You’ve seen our articles regarding the dangers of heels, but in the winter, this is especially important due to the slick ground and uneven conditions outdoors. You may look a little more stylish in some high heels for that winter gala, but it isn’t worth a painful sprained ankle or even worse when you slip on some ice. Heels also almost never properly insulate your feet, which can further exasperate the uncomfortable feeling of having your feet stuffed into a heel in the cold. Besides, you don’t want to get that brand new pair of black heels covered with salt and dirt on their first outing, do you?
These are just a few of our tips for taking care of your feet in the winter. If you have any tips for winter foot care, or recommendations for great shoes, please leave them in the comments below! If you want further tips for foot care in the winter, contact your local podiatrist, and if you’re in the Metro-Detroit Area, please contact Dr. Young in the contact form above this article!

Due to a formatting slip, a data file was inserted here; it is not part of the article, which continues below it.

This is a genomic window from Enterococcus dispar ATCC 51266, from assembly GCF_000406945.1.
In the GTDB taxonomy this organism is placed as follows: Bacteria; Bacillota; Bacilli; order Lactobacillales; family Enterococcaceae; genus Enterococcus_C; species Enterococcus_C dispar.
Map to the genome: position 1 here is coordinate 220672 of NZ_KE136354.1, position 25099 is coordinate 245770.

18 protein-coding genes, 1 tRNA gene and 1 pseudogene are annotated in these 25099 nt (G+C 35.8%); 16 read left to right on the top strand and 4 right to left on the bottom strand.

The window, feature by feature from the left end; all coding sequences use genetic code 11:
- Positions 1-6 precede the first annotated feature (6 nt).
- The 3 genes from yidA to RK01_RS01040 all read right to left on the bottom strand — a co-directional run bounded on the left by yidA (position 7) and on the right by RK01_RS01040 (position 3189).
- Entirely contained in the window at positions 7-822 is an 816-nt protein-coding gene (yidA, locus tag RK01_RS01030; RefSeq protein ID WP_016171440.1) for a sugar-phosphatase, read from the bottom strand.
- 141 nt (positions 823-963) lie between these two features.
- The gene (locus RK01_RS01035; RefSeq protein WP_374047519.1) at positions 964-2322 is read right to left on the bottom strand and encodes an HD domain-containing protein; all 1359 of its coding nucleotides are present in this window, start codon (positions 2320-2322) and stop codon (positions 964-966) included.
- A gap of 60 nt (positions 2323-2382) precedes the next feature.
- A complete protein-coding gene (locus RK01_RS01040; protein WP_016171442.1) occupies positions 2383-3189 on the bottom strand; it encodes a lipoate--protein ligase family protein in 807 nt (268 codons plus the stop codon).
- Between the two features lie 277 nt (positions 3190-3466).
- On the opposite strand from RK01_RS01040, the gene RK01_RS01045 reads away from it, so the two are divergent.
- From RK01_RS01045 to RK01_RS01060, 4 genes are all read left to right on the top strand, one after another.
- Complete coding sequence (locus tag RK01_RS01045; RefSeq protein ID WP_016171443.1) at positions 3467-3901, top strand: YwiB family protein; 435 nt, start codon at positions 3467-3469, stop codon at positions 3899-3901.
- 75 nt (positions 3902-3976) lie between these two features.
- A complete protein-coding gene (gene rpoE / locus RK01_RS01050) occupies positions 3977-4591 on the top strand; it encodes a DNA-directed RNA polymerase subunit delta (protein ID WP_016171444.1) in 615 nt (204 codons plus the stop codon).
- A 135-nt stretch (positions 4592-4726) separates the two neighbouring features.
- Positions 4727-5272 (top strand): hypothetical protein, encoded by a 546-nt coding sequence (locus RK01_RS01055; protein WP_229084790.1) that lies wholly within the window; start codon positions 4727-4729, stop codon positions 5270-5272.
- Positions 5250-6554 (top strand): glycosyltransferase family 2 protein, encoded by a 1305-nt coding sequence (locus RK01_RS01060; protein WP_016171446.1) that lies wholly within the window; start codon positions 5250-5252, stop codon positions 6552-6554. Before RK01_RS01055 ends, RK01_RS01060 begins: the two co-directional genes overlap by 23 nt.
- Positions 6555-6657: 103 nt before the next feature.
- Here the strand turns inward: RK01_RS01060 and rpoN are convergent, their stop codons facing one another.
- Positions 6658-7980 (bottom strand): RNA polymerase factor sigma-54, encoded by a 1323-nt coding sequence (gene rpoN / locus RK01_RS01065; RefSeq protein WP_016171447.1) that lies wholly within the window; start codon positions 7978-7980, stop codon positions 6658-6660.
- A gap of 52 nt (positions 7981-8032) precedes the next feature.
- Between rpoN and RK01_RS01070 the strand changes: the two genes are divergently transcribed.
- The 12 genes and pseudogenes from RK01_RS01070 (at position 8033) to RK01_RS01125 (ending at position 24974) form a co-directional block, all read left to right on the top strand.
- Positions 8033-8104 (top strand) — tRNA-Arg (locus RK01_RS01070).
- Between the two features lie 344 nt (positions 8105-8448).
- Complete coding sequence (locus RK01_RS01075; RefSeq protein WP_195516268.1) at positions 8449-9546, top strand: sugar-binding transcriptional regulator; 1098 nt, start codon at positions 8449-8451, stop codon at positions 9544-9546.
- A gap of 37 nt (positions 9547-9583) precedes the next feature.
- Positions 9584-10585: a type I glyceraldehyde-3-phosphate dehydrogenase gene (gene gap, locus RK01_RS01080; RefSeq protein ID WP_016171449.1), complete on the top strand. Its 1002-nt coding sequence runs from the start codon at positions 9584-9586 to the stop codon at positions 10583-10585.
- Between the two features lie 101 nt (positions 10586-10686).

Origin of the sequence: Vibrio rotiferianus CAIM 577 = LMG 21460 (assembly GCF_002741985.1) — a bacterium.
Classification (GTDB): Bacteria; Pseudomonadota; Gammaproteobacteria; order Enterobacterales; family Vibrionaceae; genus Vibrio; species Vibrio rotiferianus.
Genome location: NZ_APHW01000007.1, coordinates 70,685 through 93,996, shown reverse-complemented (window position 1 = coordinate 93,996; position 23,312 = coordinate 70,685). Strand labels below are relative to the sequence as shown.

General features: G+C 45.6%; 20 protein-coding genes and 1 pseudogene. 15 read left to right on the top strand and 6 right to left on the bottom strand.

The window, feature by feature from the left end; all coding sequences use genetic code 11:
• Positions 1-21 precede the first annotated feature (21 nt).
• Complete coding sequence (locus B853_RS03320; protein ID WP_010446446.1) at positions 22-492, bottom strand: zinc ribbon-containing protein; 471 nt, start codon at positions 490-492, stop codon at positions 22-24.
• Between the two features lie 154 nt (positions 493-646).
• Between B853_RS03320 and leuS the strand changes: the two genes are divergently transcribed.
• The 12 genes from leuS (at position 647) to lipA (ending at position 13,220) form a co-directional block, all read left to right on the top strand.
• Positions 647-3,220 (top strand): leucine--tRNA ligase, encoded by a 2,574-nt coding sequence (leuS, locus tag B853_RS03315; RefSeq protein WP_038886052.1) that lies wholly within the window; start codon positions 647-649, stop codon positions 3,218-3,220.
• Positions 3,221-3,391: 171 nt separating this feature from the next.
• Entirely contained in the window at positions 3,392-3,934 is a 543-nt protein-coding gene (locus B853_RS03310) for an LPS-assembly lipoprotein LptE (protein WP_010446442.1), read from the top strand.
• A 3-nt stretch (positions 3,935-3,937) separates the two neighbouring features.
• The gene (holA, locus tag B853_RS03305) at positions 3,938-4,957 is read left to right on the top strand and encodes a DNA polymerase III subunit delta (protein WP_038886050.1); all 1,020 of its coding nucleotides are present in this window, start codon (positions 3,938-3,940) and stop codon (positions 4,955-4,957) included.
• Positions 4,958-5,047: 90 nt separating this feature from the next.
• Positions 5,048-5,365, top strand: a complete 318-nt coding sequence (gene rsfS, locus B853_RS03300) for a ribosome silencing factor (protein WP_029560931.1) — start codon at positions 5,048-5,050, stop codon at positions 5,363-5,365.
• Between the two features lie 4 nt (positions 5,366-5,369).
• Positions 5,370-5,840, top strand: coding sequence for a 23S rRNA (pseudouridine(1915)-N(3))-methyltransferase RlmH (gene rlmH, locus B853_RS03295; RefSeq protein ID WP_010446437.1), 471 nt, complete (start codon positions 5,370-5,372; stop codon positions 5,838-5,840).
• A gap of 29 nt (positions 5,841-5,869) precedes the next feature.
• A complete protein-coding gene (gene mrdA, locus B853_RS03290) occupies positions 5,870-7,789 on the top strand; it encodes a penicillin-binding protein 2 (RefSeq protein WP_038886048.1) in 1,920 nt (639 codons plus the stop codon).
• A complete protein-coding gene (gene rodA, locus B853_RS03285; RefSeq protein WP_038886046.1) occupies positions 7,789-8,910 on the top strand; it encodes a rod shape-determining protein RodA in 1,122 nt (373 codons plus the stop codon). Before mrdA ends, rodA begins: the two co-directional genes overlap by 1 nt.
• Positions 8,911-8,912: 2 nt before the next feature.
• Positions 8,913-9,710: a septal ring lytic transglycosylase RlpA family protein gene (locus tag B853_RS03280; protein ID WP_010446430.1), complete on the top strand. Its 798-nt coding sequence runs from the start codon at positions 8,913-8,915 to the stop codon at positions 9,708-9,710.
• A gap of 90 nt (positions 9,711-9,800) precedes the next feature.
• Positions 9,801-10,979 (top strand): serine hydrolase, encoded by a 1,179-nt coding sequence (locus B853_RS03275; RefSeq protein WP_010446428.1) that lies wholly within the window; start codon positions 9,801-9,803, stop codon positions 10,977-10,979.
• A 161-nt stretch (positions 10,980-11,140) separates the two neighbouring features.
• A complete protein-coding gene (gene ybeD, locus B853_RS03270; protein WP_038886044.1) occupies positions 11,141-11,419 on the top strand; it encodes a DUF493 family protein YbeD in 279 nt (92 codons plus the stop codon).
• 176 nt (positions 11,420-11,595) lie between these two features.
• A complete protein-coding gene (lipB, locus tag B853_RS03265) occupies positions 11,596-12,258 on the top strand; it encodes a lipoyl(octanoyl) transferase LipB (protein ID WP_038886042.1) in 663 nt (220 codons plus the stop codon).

3 Reasons Why We Love Being a Beaumont Hospital Podiatric Surgeon
One of our longest running and most valued partnerships we have is with the Beaumont Health System in Michigan. Beaumont is one of the largest healthcare systems in Michigan, and nearly a household name for anyone in the Metro-Detroit area. We love their dedication to patient care and comfort, and here are the top 5 reasons why we love being a partner with Beaumont:
It is a Nationally Recognized Leader in Medical Care
The Beaumont Hospital receives many accolades yearly for their leadership in the medical field. The U.S. and World Report ranked it as one of the nation’s “Best Hospitals” for 19 consecutive years now, and both Information Week and Health & Hospitals Networks have ranked it as one of the top innovators and technology users in the field.